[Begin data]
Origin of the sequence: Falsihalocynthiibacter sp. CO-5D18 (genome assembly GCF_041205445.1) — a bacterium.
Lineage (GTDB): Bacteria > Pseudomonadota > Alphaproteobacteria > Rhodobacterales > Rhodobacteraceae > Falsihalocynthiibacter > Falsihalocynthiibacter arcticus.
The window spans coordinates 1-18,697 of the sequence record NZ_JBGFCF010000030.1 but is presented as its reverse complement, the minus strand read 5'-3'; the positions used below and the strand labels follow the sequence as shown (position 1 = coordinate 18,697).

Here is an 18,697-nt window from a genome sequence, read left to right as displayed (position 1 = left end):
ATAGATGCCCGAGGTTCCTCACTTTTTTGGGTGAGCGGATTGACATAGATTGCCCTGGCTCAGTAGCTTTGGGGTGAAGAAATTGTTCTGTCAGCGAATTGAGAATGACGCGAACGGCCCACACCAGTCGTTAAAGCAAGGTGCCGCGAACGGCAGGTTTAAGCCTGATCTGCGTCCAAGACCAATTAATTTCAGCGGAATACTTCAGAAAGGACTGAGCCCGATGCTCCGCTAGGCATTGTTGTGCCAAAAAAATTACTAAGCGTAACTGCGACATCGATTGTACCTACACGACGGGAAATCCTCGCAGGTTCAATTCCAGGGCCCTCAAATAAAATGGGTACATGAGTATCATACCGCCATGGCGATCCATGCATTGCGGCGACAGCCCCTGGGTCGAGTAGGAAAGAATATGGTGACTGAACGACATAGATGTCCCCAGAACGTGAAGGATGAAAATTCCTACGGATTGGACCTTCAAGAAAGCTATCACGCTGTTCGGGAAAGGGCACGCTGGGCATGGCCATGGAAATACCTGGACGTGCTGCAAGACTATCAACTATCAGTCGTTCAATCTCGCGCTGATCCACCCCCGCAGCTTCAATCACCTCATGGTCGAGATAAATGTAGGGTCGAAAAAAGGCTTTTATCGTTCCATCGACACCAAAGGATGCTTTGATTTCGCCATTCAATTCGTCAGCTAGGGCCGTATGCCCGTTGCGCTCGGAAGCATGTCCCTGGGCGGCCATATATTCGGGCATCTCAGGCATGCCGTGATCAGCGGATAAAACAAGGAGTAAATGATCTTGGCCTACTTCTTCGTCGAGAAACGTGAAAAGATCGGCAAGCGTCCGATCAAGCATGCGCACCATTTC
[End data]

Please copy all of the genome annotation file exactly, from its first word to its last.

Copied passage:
Origin of the sequence: Falsihalocynthiibacter sp. CO-5D18 (genome assembly GCF_041205445.1) — a bacterium.
Lineage (GTDB): Bacteria > Pseudomonadota > Alphaproteobacteria > Rhodobacterales > Rhodobacteraceae > Falsihalocynthiibacter > Falsihalocynthiibacter arcticus.
The window spans coordinates 1-18,697 of the sequence record NZ_JBGFCF010000030.1 but is presented as its reverse complement, the minus strand read 5'-3'; the positions used below and the strand labels follow the sequence as shown (position 1 = coordinate 18,697).

Here is an 18,697-nt window from a genome sequence, read left to right as displayed (position 1 = left end):
ATAGATGCCCGAGGTTCCTCACTTTTTTGGGTGAGCGGATTGACATAGATTGCCCTGGCTCAGTAGCTTTGGGGTGAAGAAATTGTTCTGTCAGCGAATTGAGAATGACGCGAACGGCCCACACCAGTCGTTAAAGCAAGGTGCCGCGAACGGCAGGTTTAAGCCTGATCTGCGTCCAAGACCAATTAATTTCAGCGGAATACTTCAGAAAGGACTGAGCCCGATGCTCCGCTAGGCATTGTTGTGCCAAAAAAATTACTAAGCGTAACTGCGACATCGATTGTACCTACACGACGGGAAATCCTCGCAGGTTCAATTCCAGGGCCCTCAAATAAAATGGGTACATGAGTATCATACCGCCATGGCGATCCATGCATTGCGGCGACAGCCCCTGGGTCGAGTAGGAAAGAATATGGTGACTGAACGACATAGATGTCCCCAGAACGTGAAGGATGAAAATTCCTACGGATTGGACCTTCAAGAAAGCTATCACGCTGTTCGGGAAAGGGCACGCTGGGCATGGCCATGGAAATACCTGGACGTGCTGCAAGACTATCAACTATCAGTCGTTCAATCTCGCGCTGATCCACCCCCGCAGCTTCAATCACCTCATGGTCGAGATAAATGTAGGGTCGAAAAAAGGCTTTTATCGTTCCATCGACACCAAAGGATGCTTTGATTTCGCCATTCAATTCGTCAGCTAGGGCCGTATGCCCGTTGCGCTCGGAAGCATGTCCCTGGGCGGCCATATATTCGGGCATCTCAGGCATGCCGTGATCAGCGGATAAAACAAGGAGTAAATGATCTTGGCCTACTTCTTCGTCGAGAAACGTGAAAAGATCGGCAAGCGTCCGATCAAGCATGCGCACCATTTC